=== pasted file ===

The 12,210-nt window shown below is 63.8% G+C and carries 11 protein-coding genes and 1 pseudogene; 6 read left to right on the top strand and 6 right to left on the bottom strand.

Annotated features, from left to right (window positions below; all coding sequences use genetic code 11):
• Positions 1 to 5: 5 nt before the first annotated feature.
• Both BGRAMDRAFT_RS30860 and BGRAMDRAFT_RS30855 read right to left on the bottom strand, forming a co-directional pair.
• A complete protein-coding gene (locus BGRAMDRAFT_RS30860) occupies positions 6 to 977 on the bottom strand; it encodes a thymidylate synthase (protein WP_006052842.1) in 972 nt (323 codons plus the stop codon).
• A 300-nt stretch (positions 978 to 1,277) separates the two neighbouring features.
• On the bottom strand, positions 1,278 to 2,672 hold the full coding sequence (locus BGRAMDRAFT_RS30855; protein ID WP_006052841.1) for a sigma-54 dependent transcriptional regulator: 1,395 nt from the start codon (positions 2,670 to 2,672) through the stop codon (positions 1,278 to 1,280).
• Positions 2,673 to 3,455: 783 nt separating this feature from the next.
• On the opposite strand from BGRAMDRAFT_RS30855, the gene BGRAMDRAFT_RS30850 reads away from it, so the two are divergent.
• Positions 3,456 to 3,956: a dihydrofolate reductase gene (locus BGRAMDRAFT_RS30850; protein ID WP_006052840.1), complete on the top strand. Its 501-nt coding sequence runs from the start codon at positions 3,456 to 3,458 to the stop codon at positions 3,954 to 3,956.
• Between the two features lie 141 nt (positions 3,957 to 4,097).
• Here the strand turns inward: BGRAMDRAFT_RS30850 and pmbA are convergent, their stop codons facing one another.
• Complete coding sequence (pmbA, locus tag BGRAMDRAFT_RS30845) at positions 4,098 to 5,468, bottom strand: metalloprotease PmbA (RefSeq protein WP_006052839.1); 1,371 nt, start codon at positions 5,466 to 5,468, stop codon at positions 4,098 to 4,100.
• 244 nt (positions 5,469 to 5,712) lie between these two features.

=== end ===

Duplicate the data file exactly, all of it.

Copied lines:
The 12,210-nt window shown below is 63.8% G+C and carries 11 protein-coding genes and 1 pseudogene; 6 read left to right on the top strand and 6 right to left on the bottom strand.

Annotated features, from left to right (window positions below; all coding sequences use genetic code 11):
• Positions 1 to 5: 5 nt before the first annotated feature.
• Both BGRAMDRAFT_RS30860 and BGRAMDRAFT_RS30855 read right to left on the bottom strand, forming a co-directional pair.
• A complete protein-coding gene (locus BGRAMDRAFT_RS30860) occupies positions 6 to 977 on the bottom strand; it encodes a thymidylate synthase (protein WP_006052842.1) in 972 nt (323 codons plus the stop codon).
• A 300-nt stretch (positions 978 to 1,277) separates the two neighbouring features.
• On the bottom strand, positions 1,278 to 2,672 hold the full coding sequence (locus BGRAMDRAFT_RS30855; protein ID WP_006052841.1) for a sigma-54 dependent transcriptional regulator: 1,395 nt from the start codon (positions 2,670 to 2,672) through the stop codon (positions 1,278 to 1,280).
• Positions 2,673 to 3,455: 783 nt separating this feature from the next.
• On the opposite strand from BGRAMDRAFT_RS30855, the gene BGRAMDRAFT_RS30850 reads away from it, so the two are divergent.
• Positions 3,456 to 3,956: a dihydrofolate reductase gene (locus BGRAMDRAFT_RS30850; protein ID WP_006052840.1), complete on the top strand. Its 501-nt coding sequence runs from the start codon at positions 3,456 to 3,458 to the stop codon at positions 3,954 to 3,956.
• Between the two features lie 141 nt (positions 3,957 to 4,097).
• Here the strand turns inward: BGRAMDRAFT_RS30850 and pmbA are convergent, their stop codons facing one another.
• Complete coding sequence (pmbA, locus tag BGRAMDRAFT_RS30845) at positions 4,098 to 5,468, bottom strand: metalloprotease PmbA (RefSeq protein WP_006052839.1); 1,371 nt, start codon at positions 5,466 to 5,468, stop codon at positions 4,098 to 4,100.
• 244 nt (positions 5,469 to 5,712) lie between these two features.